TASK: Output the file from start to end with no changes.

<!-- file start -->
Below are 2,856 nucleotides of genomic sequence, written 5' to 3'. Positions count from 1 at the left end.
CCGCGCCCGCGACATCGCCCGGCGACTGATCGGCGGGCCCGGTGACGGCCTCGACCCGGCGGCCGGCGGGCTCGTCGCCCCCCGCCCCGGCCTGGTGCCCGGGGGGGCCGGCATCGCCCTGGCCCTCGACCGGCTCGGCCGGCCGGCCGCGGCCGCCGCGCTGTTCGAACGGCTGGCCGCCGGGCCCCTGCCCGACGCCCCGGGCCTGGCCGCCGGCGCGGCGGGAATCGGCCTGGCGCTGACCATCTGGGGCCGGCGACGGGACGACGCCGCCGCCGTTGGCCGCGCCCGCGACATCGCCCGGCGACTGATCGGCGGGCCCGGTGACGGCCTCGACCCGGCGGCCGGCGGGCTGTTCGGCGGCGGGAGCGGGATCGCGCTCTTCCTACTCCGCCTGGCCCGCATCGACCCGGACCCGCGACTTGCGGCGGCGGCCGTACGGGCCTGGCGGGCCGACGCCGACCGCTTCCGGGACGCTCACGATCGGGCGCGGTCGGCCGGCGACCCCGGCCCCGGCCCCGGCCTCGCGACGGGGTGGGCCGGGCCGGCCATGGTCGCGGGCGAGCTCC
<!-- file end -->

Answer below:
Below are 2,856 nucleotides of genomic sequence, written 5' to 3'. Positions count from 1 at the left end.
CCGCGCCCGCGACATCGCCCGGCGACTGATCGGCGGGCCCGGTGACGGCCTCGACCCGGCGGCCGGCGGGCTCGTCGCCCCCCGCCCCGGCCTGGTGCCCGGGGGGGCCGGCATCGCCCTGGCCCTCGACCGGCTCGGCCGGCCGGCCGCGGCCGCCGCGCTGTTCGAACGGCTGGCCGCCGGGCCCCTGCCCGACGCCCCGGGCCTGGCCGCCGGCGCGGCGGGAATCGGCCTGGCGCTGACCATCTGGGGCCGGCGACGGGACGACGCCGCCGCCGTTGGCCGCGCCCGCGACATCGCCCGGCGACTGATCGGCGGGCCCGGTGACGGCCTCGACCCGGCGGCCGGCGGGCTGTTCGGCGGCGGGAGCGGGATCGCGCTCTTCCTACTCCGCCTGGCCCGCATCGACCCGGACCCGCGACTTGCGGCGGCGGCCGTACGGGCCTGGCGGGCCGACGCCGACCGCTTCCGGGACGCTCACGATCGGGCGCGGTCGGCCGGCGACCCCGGCCCCGGCCCCGGCCTCGCGACGGGGTGGGCCGGGCCGGCCATGGTCGCGGGCGAGCTCC